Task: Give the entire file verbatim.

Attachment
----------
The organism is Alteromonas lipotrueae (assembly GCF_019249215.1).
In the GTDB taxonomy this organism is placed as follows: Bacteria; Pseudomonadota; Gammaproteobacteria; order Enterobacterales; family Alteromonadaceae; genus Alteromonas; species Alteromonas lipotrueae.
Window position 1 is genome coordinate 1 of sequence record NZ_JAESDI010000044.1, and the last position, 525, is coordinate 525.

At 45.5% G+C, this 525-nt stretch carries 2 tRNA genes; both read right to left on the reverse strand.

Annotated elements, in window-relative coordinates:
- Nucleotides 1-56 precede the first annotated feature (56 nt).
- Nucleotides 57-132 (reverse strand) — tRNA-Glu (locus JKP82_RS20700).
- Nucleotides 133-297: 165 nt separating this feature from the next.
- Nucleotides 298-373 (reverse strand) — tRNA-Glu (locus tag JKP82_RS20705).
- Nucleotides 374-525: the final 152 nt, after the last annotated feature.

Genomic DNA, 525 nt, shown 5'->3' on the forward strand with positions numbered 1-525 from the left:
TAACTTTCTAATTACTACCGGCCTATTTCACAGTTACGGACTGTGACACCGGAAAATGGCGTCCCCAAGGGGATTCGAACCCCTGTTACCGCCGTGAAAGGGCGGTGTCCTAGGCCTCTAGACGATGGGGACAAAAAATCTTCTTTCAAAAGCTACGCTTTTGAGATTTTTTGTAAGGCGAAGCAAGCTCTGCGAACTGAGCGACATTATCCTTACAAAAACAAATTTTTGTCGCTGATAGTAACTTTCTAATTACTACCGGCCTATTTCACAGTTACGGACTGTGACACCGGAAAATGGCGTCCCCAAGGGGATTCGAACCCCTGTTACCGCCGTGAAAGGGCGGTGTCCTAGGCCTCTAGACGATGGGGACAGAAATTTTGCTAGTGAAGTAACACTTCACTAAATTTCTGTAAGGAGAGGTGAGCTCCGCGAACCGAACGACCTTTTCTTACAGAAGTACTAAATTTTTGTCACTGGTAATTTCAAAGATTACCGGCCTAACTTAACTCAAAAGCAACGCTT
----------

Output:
The organism is Alteromonas lipotrueae (assembly GCF_019249215.1).
In the GTDB taxonomy this organism is placed as follows: Bacteria; Pseudomonadota; Gammaproteobacteria; order Enterobacterales; family Alteromonadaceae; genus Alteromonas; species Alteromonas lipotrueae.
Window position 1 is genome coordinate 1 of sequence record NZ_JAESDI010000044.1, and the last position, 525, is coordinate 525.

At 45.5% G+C, this 525-nt stretch carries 2 tRNA genes; both read right to left on the reverse strand.

Annotated elements, in window-relative coordinates:
- Nucleotides 1-56 precede the first annotated feature (56 nt).
- Nucleotides 57-132 (reverse strand) — tRNA-Glu (locus JKP82_RS20700).
- Nucleotides 133-297: 165 nt separating this feature from the next.
- Nucleotides 298-373 (reverse strand) — tRNA-Glu (locus tag JKP82_RS20705).
- Nucleotides 374-525: the final 152 nt, after the last annotated feature.

Genomic DNA, 525 nt, shown 5'->3' on the forward strand with positions numbered 1-525 from the left:
TAACTTTCTAATTACTACCGGCCTATTTCACAGTTACGGACTGTGACACCGGAAAATGGCGTCCCCAAGGGGATTCGAACCCCTGTTACCGCCGTGAAAGGGCGGTGTCCTAGGCCTCTAGACGATGGGGACAAAAAATCTTCTTTCAAAAGCTACGCTTTTGAGATTTTTTGTAAGGCGAAGCAAGCTCTGCGAACTGAGCGACATTATCCTTACAAAAACAAATTTTTGTCGCTGATAGTAACTTTCTAATTACTACCGGCCTATTTCACAGTTACGGACTGTGACACCGGAAAATGGCGTCCCCAAGGGGATTCGAACCCCTGTTACCGCCGTGAAAGGGCGGTGTCCTAGGCCTCTAGACGATGGGGACAGAAATTTTGCTAGTGAAGTAACACTTCACTAAATTTCTGTAAGGAGAGGTGAGCTCCGCGAACCGAACGACCTTTTCTTACAGAAGTACTAAATTTTTGTCACTGGTAATTTCAAAGATTACCGGCCTAACTTAACTCAAAAGCAACGCTT